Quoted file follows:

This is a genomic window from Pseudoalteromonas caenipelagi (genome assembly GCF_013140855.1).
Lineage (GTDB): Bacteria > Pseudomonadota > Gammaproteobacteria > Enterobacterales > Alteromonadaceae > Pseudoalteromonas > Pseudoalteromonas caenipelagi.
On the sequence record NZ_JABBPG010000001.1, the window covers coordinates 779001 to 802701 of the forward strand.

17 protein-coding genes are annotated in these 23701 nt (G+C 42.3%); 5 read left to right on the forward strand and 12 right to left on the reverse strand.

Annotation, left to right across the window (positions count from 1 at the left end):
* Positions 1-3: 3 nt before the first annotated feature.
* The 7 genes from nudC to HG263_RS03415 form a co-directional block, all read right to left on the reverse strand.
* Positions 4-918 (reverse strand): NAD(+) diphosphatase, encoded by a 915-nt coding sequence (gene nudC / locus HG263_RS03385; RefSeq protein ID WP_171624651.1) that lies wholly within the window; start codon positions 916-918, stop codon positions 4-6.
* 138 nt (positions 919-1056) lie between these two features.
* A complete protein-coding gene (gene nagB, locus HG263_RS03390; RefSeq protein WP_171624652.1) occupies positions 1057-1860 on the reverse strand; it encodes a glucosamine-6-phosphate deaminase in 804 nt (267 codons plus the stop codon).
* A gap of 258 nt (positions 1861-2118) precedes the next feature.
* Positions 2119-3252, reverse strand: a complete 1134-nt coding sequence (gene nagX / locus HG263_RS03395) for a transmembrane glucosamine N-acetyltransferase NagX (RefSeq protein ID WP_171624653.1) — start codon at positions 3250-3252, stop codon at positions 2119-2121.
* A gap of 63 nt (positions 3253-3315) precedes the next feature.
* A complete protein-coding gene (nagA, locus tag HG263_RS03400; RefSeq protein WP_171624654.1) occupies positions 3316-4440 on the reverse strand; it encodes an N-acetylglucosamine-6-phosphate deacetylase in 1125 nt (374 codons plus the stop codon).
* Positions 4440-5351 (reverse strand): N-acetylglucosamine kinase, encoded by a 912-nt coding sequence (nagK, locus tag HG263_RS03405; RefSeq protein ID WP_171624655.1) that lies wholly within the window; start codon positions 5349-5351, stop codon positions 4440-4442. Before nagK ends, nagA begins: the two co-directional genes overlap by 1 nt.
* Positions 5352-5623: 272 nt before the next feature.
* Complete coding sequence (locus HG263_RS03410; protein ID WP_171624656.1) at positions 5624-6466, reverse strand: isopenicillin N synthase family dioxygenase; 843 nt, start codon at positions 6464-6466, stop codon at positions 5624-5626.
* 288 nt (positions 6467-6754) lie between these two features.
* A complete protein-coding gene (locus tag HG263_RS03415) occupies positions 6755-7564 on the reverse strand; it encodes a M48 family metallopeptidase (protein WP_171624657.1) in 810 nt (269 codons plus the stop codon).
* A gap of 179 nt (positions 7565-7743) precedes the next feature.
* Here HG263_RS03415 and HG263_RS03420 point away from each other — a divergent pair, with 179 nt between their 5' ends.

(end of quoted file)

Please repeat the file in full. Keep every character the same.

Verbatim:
This is a genomic window from Pseudoalteromonas caenipelagi (genome assembly GCF_013140855.1).
Lineage (GTDB): Bacteria > Pseudomonadota > Gammaproteobacteria > Enterobacterales > Alteromonadaceae > Pseudoalteromonas > Pseudoalteromonas caenipelagi.
On the sequence record NZ_JABBPG010000001.1, the window covers coordinates 779001 to 802701 of the forward strand.

17 protein-coding genes are annotated in these 23701 nt (G+C 42.3%); 5 read left to right on the forward strand and 12 right to left on the reverse strand.

Annotation, left to right across the window (positions count from 1 at the left end):
* Positions 1-3: 3 nt before the first annotated feature.
* The 7 genes from nudC to HG263_RS03415 form a co-directional block, all read right to left on the reverse strand.
* Positions 4-918 (reverse strand): NAD(+) diphosphatase, encoded by a 915-nt coding sequence (gene nudC / locus HG263_RS03385; RefSeq protein ID WP_171624651.1) that lies wholly within the window; start codon positions 916-918, stop codon positions 4-6.
* 138 nt (positions 919-1056) lie between these two features.
* A complete protein-coding gene (gene nagB, locus HG263_RS03390; RefSeq protein WP_171624652.1) occupies positions 1057-1860 on the reverse strand; it encodes a glucosamine-6-phosphate deaminase in 804 nt (267 codons plus the stop codon).
* A gap of 258 nt (positions 1861-2118) precedes the next feature.
* Positions 2119-3252, reverse strand: a complete 1134-nt coding sequence (gene nagX / locus HG263_RS03395) for a transmembrane glucosamine N-acetyltransferase NagX (RefSeq protein ID WP_171624653.1) — start codon at positions 3250-3252, stop codon at positions 2119-2121.
* A gap of 63 nt (positions 3253-3315) precedes the next feature.
* A complete protein-coding gene (nagA, locus tag HG263_RS03400; RefSeq protein WP_171624654.1) occupies positions 3316-4440 on the reverse strand; it encodes an N-acetylglucosamine-6-phosphate deacetylase in 1125 nt (374 codons plus the stop codon).
* Positions 4440-5351 (reverse strand): N-acetylglucosamine kinase, encoded by a 912-nt coding sequence (nagK, locus tag HG263_RS03405; RefSeq protein ID WP_171624655.1) that lies wholly within the window; start codon positions 5349-5351, stop codon positions 4440-4442. Before nagK ends, nagA begins: the two co-directional genes overlap by 1 nt.
* Positions 5352-5623: 272 nt before the next feature.
* Complete coding sequence (locus HG263_RS03410; protein ID WP_171624656.1) at positions 5624-6466, reverse strand: isopenicillin N synthase family dioxygenase; 843 nt, start codon at positions 6464-6466, stop codon at positions 5624-5626.
* 288 nt (positions 6467-6754) lie between these two features.
* A complete protein-coding gene (locus tag HG263_RS03415) occupies positions 6755-7564 on the reverse strand; it encodes a M48 family metallopeptidase (protein WP_171624657.1) in 810 nt (269 codons plus the stop codon).
* A gap of 179 nt (positions 7565-7743) precedes the next feature.
* Here HG263_RS03415 and HG263_RS03420 point away from each other — a divergent pair, with 179 nt between their 5' ends.